Trail Maintenance Noob- Mtbr.com
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  1. #1
    mtbr member
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    Trail Maintenance Noob

    A local trail was in need of a volunteer trail steward so I put my name forward. Besides clearing overgrown brush and downed trees I don't know the first thing about trail maintenance and would love a "Trail Building 101" run down. I'm in Houston and the trails are very flat, wooded, and generally swampy so they flood with big rains. Drainage is priority one in my uneducated opinion.

    Any websites, techniques, tips or tricks you folks would be able to share with me? Thank you for your time.

  2. #2
    saddlemeat
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    I ride with the best dogs.




  3. #3
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    Thanks for that link!

  4. #4
    Dirt Monkey
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    Something that took me a while to learn but is very beneficial is the ability to visualize what water is going to do when it interacts with the trail. If you understand this, it makes it much easier to build trails that are low maintenance/impact.

    If your trails become swampy often, research armoring and other techniques used to harden the trail surface. If you can find higher drier ground close by to an area that is often swampy, it may be better to reroute the trail to the higher area than to attempt to armor it.

    Since you mentioned flatter terrain, keeping trail grades low and off of the fall line (path of least resistance for water down a slope) is a priority. Sandy/silty soils are very prone to accelerated erosion when water flows down the trail surface. Maintaining a 5% outslope of the trail tread and periodically incorporating grade reversals or knick drains are ways to combat this accelerated erosion.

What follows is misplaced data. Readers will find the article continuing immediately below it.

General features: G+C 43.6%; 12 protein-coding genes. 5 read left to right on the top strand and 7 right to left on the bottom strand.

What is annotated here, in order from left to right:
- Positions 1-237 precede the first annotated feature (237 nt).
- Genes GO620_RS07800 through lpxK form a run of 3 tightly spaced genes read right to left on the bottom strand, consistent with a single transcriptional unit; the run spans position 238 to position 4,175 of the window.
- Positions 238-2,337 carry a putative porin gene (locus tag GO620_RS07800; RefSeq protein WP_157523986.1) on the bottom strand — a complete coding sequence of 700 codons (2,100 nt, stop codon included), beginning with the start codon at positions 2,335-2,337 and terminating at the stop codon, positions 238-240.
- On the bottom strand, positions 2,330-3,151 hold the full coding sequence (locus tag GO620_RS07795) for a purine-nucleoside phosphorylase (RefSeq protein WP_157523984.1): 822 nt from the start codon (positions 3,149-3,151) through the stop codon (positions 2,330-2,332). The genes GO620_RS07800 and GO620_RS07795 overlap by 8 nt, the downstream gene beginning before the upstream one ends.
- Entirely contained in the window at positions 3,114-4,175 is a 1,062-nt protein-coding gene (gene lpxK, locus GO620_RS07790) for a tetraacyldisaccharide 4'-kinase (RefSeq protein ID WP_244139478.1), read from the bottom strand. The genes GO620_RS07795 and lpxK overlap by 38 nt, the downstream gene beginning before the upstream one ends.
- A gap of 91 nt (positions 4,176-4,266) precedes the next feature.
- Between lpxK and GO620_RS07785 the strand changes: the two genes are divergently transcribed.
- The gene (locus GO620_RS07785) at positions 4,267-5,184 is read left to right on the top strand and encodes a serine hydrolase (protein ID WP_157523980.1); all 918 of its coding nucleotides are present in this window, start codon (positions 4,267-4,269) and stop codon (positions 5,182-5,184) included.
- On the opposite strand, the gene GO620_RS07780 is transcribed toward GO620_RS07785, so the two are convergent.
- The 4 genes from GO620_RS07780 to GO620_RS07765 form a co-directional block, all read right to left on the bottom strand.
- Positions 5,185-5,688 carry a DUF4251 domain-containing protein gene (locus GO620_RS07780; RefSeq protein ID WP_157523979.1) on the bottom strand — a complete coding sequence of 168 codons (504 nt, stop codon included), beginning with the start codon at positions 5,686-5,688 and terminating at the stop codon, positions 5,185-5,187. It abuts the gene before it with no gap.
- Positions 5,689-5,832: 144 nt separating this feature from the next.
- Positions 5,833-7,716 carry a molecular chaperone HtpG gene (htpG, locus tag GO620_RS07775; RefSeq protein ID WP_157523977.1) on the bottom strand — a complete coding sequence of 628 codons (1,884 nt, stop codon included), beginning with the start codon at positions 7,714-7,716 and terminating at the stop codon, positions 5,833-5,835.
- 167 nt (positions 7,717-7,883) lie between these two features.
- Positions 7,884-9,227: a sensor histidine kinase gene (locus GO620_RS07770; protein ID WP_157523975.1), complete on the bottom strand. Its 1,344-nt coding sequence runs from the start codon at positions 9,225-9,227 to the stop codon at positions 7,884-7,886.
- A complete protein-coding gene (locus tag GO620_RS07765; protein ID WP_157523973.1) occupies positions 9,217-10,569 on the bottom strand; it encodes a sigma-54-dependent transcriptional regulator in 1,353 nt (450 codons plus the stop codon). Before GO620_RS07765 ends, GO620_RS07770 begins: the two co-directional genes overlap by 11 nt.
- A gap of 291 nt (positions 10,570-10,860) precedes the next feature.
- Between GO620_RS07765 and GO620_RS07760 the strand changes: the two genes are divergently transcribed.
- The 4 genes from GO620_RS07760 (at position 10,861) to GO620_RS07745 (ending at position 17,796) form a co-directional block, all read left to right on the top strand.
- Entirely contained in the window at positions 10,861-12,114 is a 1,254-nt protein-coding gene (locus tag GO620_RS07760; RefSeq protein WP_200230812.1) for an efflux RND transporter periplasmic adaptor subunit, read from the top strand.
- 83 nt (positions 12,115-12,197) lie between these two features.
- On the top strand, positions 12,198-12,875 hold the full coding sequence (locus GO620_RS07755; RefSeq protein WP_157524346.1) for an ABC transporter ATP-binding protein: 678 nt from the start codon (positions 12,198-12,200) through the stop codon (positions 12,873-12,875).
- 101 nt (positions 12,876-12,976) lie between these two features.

I would also recommend buying a copy of IMBA's Trail Solutions book that bsieb linked to. It is a valuable resource for all things trail building and the information within will save you time and money.

    There are many US Forest Service documents relating to trail design standards and techniques that can also be helpful. Quite a few of these publications relate to building trail in wetland areas which may give you some ideas for your drainage issues. Here is one example: Trail Construction and Maintenance Notebook 2007 [www(*)fhwa.dot.gov/environment/recreational_trails/publications/fs_publications/pdf/pdf07232806.pdf]
    Here is an index of other FS publications relating to trails: [www(*)fhwa.dot.gov/environment/recreational_trails/publications/fs_publications/]

    * I cannot post links, so modify those above to work properly by replacing (*) with "."


    Another thing that I like to do is keep a detailed journal of all volunteer work done. Logging volunteer hours, what was done, the date, and any other important information will be useful in showing what valuable resource you are providing and is a good way of keeping track of what needs attention and what works/doesn't work.

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